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CARNARVON—CARNARVONSHIRE


James Miln, a Scottish antiquary, brought to light the remains of a Gallo-Roman town. The tradition of Carnac is that there was once a convent of the Templars or Red Cross Knights on the spot; but this, it seems, is not supported by history. Similar traces were also discovered at Mane Bras, a height about 3 m. to the east. The rocks of which these various monuments are composed is the ordinary granite of the district, and most of them present a strange appearance from their coating of white lichens. Carnac has an interesting museum of antiquities.

See W. C. Lukis, Guide to the Principal Chambered Barrows and other Prehistoric Monuments in the Islands of the Morbihan, &c. (Ripon, 1875); René Galles, Fouilles du Mont Saint Michel en Carnac (Vannes, 1864); A. Fouquet, Des monuments celtiques et des ruines romaines dans le Morbihan (Vannes, 1853); James Miln, Archaeological Researches at Carnac in Brittany: Kermario (Edinburgh, 1881); and Excavations at Carnac: The Bossenno and the Mont St Michel (Edinburgh, 1877).


CARNARVON, EARLDOM OF. The earldom of Carnarvon was created in 1628 for Robert Dormer, Baron Dormer of Wyng (c. 1610–1643), who was killed at the first battle of Newbury whilst fighting for Charles I., and it became extinct on the death of his son Charles, the 2nd earl, in 1709. From 1714 to 1789 it was held by the family of Brydges, dukes of Chandos and marquesses of Carnarvon, and in 1793 Henry Herbert, Baron Porchester (1741–1811), was created earl of Carnarvon.

His great-grandson, Henry Howard Molyneux Herbert, 4th earl of Carnarvon (1831–1890), was born on the 24th of June 1831. He succeeded to the title in 1849, on the death of his father, Henry John George, the 3rd earl (1800–1849). Soon after taking his degree at Oxford he began to play a prominent part in the deliberations of the House of Lords. In 1858 he was under secretary for the colonies, and in 1866 secretary of state. In this capacity he introduced in 1867 the bill for the federation of the British North American provinces which set so many political problems at rest; but he had not the privilege of passing it, having, before the measure became law, resigned, owing to his distaste for Disraeli’s Reform Bill. Resuming office in 1874, he endeavoured to confer a similar boon on South Africa, but the times were not ripe. In 1878 he again resigned, out of opposition to Lord Beaconsfield’s policy on the Eastern question; but on his party’s return to power in 1885 he became lord-lieutenant of Ireland. His short period of office, memorable for a conflict on a question of personal veracity between himself and Mr Parnell as to his negotiations with the latter in respect of Home Rule, was terminated by another premature resignation. He never returned to office, and died on the 29th of June 1890. As a statesman his career was marred by extreme sensitiveness; but he was beloved as a man of worth and admired as a man of culture. He was high steward of the university of Oxford, and president of the Society of Antiquaries. The 4th earl was succeeded by his son, George Edward Stanhope Molyneux (b. 1866).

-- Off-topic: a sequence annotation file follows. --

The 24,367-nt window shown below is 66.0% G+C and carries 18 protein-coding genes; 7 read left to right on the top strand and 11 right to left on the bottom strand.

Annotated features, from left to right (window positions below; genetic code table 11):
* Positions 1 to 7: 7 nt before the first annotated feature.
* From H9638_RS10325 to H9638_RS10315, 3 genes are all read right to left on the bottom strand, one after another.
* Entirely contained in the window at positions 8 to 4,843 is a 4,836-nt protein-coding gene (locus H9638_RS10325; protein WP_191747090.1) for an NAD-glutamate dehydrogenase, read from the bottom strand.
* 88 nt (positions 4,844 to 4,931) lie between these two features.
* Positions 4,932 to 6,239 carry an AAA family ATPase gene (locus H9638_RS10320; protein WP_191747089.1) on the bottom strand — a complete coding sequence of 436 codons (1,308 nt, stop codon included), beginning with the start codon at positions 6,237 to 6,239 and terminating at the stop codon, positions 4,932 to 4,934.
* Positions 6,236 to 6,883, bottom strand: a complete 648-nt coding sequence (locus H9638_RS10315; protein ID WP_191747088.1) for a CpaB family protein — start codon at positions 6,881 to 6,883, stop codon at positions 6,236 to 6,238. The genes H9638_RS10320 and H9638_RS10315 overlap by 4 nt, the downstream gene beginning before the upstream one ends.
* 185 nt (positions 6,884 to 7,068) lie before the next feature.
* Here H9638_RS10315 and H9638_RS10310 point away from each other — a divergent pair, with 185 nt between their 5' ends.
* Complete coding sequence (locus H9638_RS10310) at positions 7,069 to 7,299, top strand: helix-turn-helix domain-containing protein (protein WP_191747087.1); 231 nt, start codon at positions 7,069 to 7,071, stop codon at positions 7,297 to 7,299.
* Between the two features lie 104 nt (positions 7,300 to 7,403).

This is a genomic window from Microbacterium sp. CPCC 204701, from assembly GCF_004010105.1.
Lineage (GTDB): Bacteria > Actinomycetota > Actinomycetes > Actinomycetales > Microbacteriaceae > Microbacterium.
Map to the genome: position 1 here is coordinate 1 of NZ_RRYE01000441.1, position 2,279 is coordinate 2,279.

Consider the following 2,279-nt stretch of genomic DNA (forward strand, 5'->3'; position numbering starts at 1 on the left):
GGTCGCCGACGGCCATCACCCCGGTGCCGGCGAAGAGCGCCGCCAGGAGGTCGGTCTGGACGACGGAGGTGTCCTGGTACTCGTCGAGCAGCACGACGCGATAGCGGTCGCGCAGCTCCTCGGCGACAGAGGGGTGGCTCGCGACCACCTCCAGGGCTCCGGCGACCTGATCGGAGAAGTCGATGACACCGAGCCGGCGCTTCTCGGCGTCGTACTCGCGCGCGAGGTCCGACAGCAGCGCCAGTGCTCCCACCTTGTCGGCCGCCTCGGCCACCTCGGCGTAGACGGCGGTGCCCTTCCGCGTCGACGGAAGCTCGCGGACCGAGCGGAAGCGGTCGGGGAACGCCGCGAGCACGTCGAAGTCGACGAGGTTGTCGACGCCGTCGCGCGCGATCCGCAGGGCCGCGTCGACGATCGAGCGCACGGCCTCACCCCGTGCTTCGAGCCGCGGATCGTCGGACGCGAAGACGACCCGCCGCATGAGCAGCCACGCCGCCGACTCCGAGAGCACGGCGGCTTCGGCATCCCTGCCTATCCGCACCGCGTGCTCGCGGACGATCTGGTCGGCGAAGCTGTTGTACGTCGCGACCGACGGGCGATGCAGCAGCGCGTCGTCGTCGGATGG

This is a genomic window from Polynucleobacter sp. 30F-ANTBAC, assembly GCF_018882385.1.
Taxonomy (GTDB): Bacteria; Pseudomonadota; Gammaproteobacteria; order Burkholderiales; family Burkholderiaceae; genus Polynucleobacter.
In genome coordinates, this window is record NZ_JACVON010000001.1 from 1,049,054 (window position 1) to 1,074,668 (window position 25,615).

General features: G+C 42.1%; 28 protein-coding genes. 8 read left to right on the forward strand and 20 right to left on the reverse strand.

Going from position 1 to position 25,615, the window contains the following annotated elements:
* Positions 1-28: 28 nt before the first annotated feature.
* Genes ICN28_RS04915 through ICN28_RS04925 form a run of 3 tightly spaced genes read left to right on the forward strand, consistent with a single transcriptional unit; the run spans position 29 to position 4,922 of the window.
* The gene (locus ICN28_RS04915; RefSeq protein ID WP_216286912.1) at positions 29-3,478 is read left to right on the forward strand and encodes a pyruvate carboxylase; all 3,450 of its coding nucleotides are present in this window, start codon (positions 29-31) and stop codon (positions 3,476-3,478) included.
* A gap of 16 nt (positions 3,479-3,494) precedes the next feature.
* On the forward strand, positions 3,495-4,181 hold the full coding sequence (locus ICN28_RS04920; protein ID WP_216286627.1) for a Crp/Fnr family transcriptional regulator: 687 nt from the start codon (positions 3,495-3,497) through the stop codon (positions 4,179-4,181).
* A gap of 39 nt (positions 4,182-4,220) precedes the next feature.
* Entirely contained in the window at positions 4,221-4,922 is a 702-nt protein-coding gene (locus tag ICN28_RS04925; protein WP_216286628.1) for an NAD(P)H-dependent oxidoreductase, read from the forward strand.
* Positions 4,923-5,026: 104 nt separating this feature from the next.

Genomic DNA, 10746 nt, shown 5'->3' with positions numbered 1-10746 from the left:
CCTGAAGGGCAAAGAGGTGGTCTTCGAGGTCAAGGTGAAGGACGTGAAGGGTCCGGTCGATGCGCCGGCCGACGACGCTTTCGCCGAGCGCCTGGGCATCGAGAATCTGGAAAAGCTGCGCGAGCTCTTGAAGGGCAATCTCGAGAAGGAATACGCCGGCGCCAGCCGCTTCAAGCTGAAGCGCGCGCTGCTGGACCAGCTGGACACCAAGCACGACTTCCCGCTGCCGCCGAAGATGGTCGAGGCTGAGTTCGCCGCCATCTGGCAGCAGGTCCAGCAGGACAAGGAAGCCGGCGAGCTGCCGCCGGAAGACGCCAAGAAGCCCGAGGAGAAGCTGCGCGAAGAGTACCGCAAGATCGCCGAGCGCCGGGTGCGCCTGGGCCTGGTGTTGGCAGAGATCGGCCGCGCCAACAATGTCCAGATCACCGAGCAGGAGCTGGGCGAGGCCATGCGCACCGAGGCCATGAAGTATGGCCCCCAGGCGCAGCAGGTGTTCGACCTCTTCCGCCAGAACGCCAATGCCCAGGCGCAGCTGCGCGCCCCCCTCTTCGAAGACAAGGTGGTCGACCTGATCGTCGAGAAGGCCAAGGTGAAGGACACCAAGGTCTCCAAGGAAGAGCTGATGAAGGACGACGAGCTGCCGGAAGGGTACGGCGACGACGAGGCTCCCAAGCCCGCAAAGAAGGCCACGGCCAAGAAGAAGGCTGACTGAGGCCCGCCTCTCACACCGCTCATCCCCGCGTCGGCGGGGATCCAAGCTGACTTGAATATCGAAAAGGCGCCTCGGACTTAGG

CARNARVON, a market town and municipal borough, and the county town of Carnarvonshire, north Wales, 68½ m. W. of Chester by the London & North-Western railway. Pop. (1901) 9760. It stands very nearly on the site of Caer Seint, capital of the Segontiaci, and was fortified in 1098 by Hugh Lupus, earl of Chester, after Roman occupation, a fort, baths and villa, with coins and pottery, having been exhumed here. As the castle was begun only in 1284, Edward II., supposed to have been born in its Eagle Tower on the extreme west, can only have been born outside. The castle is an irregular oblong building on the west of the town, surrounded by walls and having thirteen polygonal towers. There is still much of the town wall extant. The parish church (Llanbeblig) is some half-mile out of the town, the institutions of which include a town and county hall, a training college, and a gaol for Anglesey and Carnarvonshire jointly. Manufactures in the town are scanty, but Llanberis and Llanllyfni export hence slates, “sets” and copper ore. A steam ferry unites Carnarvon and Tan y foel, Anglesey, while a summer service of steamers runs to Menai Bridge, Bardsey, &c. The borough forms part of a district returning a member to parliament since 1536. To this district the Reform Act added Bangor. The county quarter sessions and assizes are held in the town, which has a separate commission of the peace, but no separate court of quarter sessions. Three weekly Welsh (besides English) newspapers are published here.


CARNARVONSHIRE (Welsh Caer’narfon, for Caer yn Arfon), a county of north Wales, bounded N. by the Irish Sea, E. by the county of Denbigh, S.E. by Merioneth, S. by Tremadoc and Cardigan Bays, S.W. by Carnarvon Bay, W. by the Menai Straits (separating the county from Anglesey), and N.W. by Conway Bay. Area, 565 sq. m. There is, owing to the changed bed of the Conwy stream, a small detached part of the county on the north coast of Denbighshire, stretching inland for some 2½ m. between Old Colwyn and Llandulas. About half the whole length of the county is a peninsula, Lleyn, running south-west into the Irish Sea, and forming Cardigan Bay on the south and Carnarvon Bay on the north. The county is rich in minerals, e.g. lead, copper, some gold. Its slate quarries are many and good. Its mountains include the highest in England and Wales, the summit of Snowdon (Wyddfa or Eryri) being 3560 ft. The principal mountains occupy the middle of the county and include Carnedd Llewelyn (3484 ft.), Carnedd Dafydd (3426), Glydyr Fawr (3279) and Glydyr Fach (3262), Elidr Fawr (3029), Moel Siabod (2860), Moel Hebog or Hebawg (2566). The valleys vary from the wildness of Pont Aberglaslyn gorge to the quiet of Nant Gwynnant. Those of Beddgelert and Llanberis—at the south and north base of Snowdon respectively—are famous, while that of the Conwy, from Llanrwst to Conway (Conwy), is well set off by the background of Snowdonia.